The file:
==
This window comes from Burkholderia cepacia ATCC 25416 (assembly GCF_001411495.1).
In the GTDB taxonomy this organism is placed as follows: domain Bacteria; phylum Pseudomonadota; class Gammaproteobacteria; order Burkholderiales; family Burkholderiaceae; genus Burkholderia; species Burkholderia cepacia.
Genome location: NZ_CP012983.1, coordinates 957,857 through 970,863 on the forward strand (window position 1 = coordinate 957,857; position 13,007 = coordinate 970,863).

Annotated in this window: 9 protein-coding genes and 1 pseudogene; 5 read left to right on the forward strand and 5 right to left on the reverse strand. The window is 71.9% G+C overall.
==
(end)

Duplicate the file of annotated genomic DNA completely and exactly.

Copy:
This window comes from Burkholderia cepacia ATCC 25416 (assembly GCF_001411495.1).
In the GTDB taxonomy this organism is placed as follows: domain Bacteria; phylum Pseudomonadota; class Gammaproteobacteria; order Burkholderiales; family Burkholderiaceae; genus Burkholderia; species Burkholderia cepacia.
Genome location: NZ_CP012983.1, coordinates 957,857 through 970,863 on the forward strand (window position 1 = coordinate 957,857; position 13,007 = coordinate 970,863).

Annotated in this window: 9 protein-coding genes and 1 pseudogene; 5 read left to right on the forward strand and 5 right to left on the reverse strand. The window is 71.9% G+C overall.